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Data from NASA's high-resolution ICESat lasers indicate that ice sheets in Greenland and western Antarctica are melting faster than scientists thought.
Analysis of millions of NASA satellite measurements indicates that ice sheets in Greenland and western Antarctica continue to shrink faster than scientists thought, and in some places are already in "runaway melt mode."
Researchers from the British Antarctic Survey and the University of Bristol studied measurements created by lasers on NASA's high-resolution ICESat (Ice, Cloud, and Land Elevation Satellite), launched in January 2003. The satellite's lasers have measured the surface elevation of the Earth's ice sheets with unprecedented accuracy and show that melting along the crucial edges of the two major ice sheets is accelerating and is in a self-feeding loop.
The ice sheets are thinning rapidly at their edges, where warmer water eats away from below. The more the ice melts, the more water surrounds and eats away at the remaining ice. The researchers found that 81 of the 111 Greenland glaciers surveyed are thinning at an accelerating pace.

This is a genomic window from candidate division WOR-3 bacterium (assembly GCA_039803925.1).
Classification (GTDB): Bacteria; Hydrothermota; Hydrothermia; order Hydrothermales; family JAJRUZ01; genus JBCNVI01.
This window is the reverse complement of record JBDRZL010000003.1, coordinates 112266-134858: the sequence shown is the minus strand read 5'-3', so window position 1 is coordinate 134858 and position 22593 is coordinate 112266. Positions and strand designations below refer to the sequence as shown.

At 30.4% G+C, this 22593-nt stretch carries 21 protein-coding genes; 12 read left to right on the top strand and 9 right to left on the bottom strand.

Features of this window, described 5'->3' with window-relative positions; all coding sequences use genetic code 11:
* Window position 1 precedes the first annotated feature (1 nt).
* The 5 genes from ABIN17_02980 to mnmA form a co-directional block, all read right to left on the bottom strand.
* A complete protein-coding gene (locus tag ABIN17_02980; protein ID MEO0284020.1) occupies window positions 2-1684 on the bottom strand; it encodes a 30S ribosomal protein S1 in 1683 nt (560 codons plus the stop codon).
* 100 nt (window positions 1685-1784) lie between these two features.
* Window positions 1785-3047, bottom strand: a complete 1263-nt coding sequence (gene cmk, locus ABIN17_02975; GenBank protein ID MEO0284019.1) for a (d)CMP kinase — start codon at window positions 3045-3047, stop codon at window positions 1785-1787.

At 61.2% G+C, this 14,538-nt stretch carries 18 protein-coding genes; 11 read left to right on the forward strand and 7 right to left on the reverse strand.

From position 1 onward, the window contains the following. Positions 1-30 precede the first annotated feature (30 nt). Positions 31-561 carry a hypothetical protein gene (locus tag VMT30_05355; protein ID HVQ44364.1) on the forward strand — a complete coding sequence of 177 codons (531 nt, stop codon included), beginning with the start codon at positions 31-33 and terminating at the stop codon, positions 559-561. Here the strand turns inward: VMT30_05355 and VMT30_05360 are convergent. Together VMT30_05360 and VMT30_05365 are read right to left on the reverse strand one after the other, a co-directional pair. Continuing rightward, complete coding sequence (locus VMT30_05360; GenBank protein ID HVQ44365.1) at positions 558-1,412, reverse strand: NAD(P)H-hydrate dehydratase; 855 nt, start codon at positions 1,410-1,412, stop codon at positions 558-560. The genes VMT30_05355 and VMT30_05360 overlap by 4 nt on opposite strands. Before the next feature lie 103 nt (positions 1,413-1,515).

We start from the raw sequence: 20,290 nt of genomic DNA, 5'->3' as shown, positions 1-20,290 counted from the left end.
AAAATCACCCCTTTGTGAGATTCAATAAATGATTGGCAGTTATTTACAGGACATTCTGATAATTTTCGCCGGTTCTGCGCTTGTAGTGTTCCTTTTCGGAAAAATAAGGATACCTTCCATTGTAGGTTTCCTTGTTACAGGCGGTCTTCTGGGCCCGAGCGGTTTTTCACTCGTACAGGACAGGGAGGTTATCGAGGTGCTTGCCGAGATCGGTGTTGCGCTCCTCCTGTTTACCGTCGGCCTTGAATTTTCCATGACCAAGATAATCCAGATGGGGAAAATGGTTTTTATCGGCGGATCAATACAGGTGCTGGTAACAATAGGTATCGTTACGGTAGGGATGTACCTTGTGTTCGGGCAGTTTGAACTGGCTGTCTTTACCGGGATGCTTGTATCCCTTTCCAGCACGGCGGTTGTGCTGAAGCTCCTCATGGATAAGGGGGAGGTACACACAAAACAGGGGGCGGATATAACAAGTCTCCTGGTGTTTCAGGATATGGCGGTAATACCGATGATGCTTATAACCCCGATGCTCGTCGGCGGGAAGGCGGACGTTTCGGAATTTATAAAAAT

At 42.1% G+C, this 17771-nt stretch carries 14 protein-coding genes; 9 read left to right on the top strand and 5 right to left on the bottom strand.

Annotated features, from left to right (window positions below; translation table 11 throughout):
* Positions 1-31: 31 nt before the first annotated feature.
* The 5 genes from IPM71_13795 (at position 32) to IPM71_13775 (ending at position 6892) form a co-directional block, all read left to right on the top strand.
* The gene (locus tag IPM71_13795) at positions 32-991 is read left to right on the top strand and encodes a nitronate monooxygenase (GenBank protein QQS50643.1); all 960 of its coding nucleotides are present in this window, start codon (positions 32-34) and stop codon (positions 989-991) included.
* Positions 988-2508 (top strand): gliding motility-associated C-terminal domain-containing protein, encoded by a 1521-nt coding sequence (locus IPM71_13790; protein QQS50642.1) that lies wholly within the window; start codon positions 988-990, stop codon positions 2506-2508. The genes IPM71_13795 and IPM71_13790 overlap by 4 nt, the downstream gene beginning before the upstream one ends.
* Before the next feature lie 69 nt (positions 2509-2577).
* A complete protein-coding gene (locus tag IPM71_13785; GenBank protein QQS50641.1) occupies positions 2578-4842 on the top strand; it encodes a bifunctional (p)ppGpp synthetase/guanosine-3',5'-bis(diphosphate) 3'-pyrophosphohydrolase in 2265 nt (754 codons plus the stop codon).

In addition, the drop in thickness of the ice sheets is speeding up. In fact, in parts of Antarctica, the yearly rate of thinning from 2003 to 2007 is 50 percent higher than it was from 1995 to 2003. Glaciers in this area have the highest rates of thinning recorded in Antarctica or Greenland.
This study doesn't answer the crucial question of how much this worsening melt will add to projections of sea level rise from man-made global warming. Scientists previously estimated that steady melting of the two ice sheets would add about 3 feet to sea levels by the end of the century, but this accelerating pace is likely to increase those estimates.